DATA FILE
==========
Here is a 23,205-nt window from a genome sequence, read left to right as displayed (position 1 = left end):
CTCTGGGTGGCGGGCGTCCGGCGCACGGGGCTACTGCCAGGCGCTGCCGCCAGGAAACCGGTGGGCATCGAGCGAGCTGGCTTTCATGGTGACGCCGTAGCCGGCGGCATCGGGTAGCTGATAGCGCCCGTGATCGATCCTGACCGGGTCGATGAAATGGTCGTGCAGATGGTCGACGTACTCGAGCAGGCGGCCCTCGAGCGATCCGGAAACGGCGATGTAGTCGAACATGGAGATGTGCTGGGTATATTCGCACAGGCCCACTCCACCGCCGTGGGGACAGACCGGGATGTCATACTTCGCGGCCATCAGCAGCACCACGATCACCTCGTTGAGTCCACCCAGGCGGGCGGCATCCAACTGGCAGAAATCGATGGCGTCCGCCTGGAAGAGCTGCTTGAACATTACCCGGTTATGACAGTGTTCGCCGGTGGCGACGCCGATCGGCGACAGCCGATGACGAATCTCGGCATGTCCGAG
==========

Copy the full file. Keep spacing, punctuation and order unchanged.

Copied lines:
Here is a 23,205-nt window from a genome sequence, read left to right as displayed (position 1 = left end):
CTCTGGGTGGCGGGCGTCCGGCGCACGGGGCTACTGCCAGGCGCTGCCGCCAGGAAACCGGTGGGCATCGAGCGAGCTGGCTTTCATGGTGACGCCGTAGCCGGCGGCATCGGGTAGCTGATAGCGCCCGTGATCGATCCTGACCGGGTCGATGAAATGGTCGTGCAGATGGTCGACGTACTCGAGCAGGCGGCCCTCGAGCGATCCGGAAACGGCGATGTAGTCGAACATGGAGATGTGCTGGGTATATTCGCACAGGCCCACTCCACCGCCGTGGGGACAGACCGGGATGTCATACTTCGCGGCCATCAGCAGCACCACGATCACCTCGTTGAGTCCACCCAGGCGGGCGGCATCCAACTGGCAGAAATCGATGGCGTCCGCCTGGAAGAGCTGCTTGAACATTACCCGGTTATGACAGTGTTCGCCGGTGGCGACGCCGATCGGCGACAGCCGATGACGAATCTCGGCATGTCCGAG